PART II: The lake in the years since Cityhood
Part One of this history series presented a brief description of what the land and water around lake Merritt was like before the arrival of mankind. There is much from that period that we don’t know, but the human history is more easily documented. Much of it is preserved on the second floor of the Oakland Public Library, and at the Cameron Stanford House, a Victorian-era embodiment of the fine culture that formerly graced much of the shoreline. Our story begins when the land beneath the waters was known as San Antonio Creek, owned by Don Luis Peralta and part of the Rancho San Antonio. At this time the open body of water was much smaller, confined to what is now the center of Lake Merritt and surrounded by large mudflats. The tide flowed unobstructed and boats carrying commerce moved to and from San Francisco Bay. Don Luis named the tidal lagoon after himself, Lake Peralta. In 1852 the city of Oakland was founded and a year later a toll bridge was built across San Antonio Creek to connect the new city with the village of Brooklyn. Shortly afterward, an imposing figure who was to play a significant part in the history of the Lake arrived. Dr. Samuel Merritt, who stood 6-foot-3 and weighed 340 pounds, had come west for the gold rush and ultimately (together with two others) formed the Oakland Waterfront Company that controlled the entire shoreline. By 1867 Merritt, whose booming voice preceded him into a room, had become mayor, and in 1869 a dam was built across the creek, enlarging the lake and limiting tidal flow. Mayor Merritt then dedicated its waters as a “public lake.” If this date is chosen as the birth of Lake Merritt, our urban estuary is 125 years old this year. In 1870 the state governor signed a bill establishing the area as the first wildlife refuge in North America. By the end of 1874 the name Lake Merritt had been used officially for the first time. Then came the dark side. As more and more people came, pipes were installed and creeks became drains. Civilization brought toilets, and Lake Merritt became a harbor for “the necessities of nature.” In 1884, 90 percent of the city’s sewage flowed into the north arms of the lake. By 1892 the City Engineer reported that the lake was filling in at the rate of one inch per year.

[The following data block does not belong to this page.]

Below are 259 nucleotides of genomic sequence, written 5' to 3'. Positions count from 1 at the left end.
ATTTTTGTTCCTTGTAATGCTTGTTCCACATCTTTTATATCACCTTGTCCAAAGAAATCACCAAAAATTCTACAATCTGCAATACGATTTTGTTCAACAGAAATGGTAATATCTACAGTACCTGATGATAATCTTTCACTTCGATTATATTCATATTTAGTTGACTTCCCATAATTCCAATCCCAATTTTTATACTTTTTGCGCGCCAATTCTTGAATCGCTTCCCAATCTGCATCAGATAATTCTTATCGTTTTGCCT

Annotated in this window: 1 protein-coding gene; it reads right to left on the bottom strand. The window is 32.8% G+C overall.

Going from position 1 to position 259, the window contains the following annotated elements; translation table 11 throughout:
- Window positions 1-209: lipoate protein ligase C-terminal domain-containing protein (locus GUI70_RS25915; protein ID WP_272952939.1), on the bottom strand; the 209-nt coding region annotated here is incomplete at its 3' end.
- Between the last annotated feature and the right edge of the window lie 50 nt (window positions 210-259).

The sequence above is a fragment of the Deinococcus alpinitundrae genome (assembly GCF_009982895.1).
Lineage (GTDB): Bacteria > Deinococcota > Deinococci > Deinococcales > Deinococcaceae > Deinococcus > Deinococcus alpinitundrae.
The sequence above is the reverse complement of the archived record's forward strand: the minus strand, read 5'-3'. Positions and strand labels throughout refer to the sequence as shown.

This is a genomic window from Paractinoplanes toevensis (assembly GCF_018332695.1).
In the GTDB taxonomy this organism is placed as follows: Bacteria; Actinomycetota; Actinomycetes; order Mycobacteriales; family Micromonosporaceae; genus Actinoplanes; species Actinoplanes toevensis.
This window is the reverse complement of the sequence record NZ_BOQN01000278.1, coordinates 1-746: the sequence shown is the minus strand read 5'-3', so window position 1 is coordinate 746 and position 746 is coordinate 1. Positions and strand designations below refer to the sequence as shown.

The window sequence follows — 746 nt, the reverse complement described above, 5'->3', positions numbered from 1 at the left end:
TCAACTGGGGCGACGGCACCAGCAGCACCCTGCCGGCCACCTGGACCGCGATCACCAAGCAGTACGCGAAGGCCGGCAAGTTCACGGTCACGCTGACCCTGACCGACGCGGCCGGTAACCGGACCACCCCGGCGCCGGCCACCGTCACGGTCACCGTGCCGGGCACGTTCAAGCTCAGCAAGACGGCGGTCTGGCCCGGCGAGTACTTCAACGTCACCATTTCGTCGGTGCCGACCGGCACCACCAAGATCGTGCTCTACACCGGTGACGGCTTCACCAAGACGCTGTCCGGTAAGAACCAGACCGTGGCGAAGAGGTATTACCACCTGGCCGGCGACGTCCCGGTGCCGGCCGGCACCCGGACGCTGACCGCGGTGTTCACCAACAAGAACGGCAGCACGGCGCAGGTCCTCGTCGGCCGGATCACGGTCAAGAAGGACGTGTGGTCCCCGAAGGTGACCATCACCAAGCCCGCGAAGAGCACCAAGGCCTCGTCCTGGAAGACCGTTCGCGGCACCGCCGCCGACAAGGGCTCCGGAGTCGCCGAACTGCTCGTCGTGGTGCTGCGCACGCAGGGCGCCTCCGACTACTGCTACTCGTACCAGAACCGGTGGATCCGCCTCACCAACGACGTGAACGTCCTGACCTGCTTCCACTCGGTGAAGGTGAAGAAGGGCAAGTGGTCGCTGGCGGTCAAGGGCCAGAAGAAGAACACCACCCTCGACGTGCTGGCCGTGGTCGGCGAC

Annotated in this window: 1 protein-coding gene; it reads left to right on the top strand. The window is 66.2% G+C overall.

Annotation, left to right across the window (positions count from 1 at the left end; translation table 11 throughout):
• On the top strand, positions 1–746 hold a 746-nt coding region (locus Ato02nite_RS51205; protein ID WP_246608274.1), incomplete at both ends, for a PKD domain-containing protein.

In response, Lake Merritt was dredged (apparently for the first time) in 1893, a project that continued more or less for the next 22 years and beyond.
In 1907 the dredged material was used to fill in the mud flats around 12th Street.
In 1922, the lake was dredged again and the material used to create the first of five bird islands in the refuge.